Tricordant were requested by HM Coroner for Inner South London to support him to address the many difficult challenges facing the service at that time. Despite the sterling efforts of the coronial team over recent years a significant backlog of complex cases had built up, including particularly difficult death in custody cases, with the earliest waiting a number of years since the date of death. Though there were nominally fewer cases being referred to the coroner, the court workload was actually growing due to the trend of increasing complexity of cases and contesting by solicitors. The prison population within the jurisdiction was discovered to be in the process of doubling and plans had to be made to handle the resultant expected increase in the number of death in custody cases.
Tricordant conducted extensive interviews of staff and stakeholders, mapped the jurisdiction’s primary work processes and created a detailed capacity model to calculate future court and staff demands given predicted trends in referrals, postmortems, inquests and case complexity. Tricordant advised HM Coroner that an integrated ‘whole system’ plan was urgently required to address the backlog of cases. Only by reducing the backlog could efficient, effective and safe working be fully developed. The very process of adopting the systems improvements to achieve the ‘catchback’ would lead to a leaner, more efficient and responsive system in the long run, with ongoing performance and financial benefits well beyond the period of reducing the backlog. The output of the project was a proposed business case making recommendations to the consortium of local authorities responsible for funding the court.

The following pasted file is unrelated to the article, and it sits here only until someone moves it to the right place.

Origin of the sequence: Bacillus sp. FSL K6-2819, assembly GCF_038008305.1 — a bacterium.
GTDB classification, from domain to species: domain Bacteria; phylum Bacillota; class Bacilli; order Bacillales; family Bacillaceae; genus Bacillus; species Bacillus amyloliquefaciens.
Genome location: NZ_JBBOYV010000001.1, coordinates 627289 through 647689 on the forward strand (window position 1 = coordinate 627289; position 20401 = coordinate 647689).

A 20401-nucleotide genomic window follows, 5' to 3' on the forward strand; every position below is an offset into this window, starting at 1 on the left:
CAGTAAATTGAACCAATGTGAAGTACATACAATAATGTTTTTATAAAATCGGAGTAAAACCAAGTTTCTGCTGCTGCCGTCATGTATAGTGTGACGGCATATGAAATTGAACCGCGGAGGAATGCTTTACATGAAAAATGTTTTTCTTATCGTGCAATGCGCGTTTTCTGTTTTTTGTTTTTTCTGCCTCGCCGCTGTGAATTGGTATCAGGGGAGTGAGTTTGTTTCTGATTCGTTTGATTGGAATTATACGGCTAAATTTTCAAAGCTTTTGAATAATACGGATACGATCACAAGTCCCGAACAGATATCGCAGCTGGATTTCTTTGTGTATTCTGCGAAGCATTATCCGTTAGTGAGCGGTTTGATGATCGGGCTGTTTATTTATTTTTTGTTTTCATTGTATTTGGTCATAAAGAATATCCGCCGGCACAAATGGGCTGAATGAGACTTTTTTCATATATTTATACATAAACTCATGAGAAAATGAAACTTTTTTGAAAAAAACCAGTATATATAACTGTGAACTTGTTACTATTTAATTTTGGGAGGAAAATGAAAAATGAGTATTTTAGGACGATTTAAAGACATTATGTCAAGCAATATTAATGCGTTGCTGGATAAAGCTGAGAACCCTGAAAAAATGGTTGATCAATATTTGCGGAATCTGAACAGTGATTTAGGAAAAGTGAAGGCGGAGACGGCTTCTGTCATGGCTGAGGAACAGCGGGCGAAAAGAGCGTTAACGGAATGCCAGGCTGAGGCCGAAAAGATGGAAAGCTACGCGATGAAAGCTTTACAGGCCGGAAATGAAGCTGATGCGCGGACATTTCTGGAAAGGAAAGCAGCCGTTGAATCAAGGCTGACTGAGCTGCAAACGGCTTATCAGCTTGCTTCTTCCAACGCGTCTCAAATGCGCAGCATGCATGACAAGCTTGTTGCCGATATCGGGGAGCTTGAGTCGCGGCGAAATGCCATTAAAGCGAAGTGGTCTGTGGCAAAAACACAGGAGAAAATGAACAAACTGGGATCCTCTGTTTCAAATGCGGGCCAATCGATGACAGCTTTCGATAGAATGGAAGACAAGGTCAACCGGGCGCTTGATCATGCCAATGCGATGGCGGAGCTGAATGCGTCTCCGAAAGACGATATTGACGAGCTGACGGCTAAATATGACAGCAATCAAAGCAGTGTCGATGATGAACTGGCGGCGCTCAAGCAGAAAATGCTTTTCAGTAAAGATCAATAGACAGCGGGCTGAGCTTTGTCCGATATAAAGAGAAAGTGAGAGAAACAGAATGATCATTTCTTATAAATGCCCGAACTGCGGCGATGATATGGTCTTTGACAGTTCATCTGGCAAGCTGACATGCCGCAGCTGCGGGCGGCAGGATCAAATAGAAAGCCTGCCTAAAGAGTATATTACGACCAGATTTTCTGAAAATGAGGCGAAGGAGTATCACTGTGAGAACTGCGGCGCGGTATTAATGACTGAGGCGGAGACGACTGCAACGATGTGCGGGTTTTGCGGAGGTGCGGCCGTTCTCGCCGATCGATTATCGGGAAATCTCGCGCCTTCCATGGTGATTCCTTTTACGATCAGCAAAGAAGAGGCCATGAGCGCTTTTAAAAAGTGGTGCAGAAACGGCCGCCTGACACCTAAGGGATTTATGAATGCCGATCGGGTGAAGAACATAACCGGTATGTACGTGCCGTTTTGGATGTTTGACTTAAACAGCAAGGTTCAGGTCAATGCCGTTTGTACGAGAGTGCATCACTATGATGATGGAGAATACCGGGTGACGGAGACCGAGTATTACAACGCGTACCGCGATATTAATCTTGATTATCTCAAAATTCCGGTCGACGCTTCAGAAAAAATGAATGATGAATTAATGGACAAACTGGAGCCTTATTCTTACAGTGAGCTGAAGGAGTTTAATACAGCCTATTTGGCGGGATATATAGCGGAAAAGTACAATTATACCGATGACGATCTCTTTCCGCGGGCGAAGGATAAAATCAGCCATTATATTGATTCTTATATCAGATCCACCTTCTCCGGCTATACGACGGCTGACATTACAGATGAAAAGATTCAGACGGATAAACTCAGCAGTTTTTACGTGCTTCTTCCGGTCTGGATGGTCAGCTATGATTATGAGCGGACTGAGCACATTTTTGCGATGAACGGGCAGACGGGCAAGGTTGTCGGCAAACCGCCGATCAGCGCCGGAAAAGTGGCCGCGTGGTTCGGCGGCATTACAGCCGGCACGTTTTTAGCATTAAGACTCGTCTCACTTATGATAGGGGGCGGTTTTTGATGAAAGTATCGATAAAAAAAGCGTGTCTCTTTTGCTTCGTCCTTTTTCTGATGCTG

The proposed business case presented an integrated, detailed catchback plan. It analysed the costs and benefits of the various options for additional court building facilities, deputy and assistant coroners, coroner’s officers and court staff to deliver the catchback and went on to propose a substantial range of savings to improve efficiency.
Superb analysis of complexity and diplomatic, validating interviews with staff. Very flexible and conscious of value in a local authority budget-cutting environment. Staff felt enormously grateful and valued.
In July 2011 the proposed business case was presented to the jurisdiction at their away day, to which members of the consortium of local authorities, Metropolitan police, coroners and court staff were invited both to hear the proposals and to join in with group-work discussing how to work together to develop an affordable and feasible plan.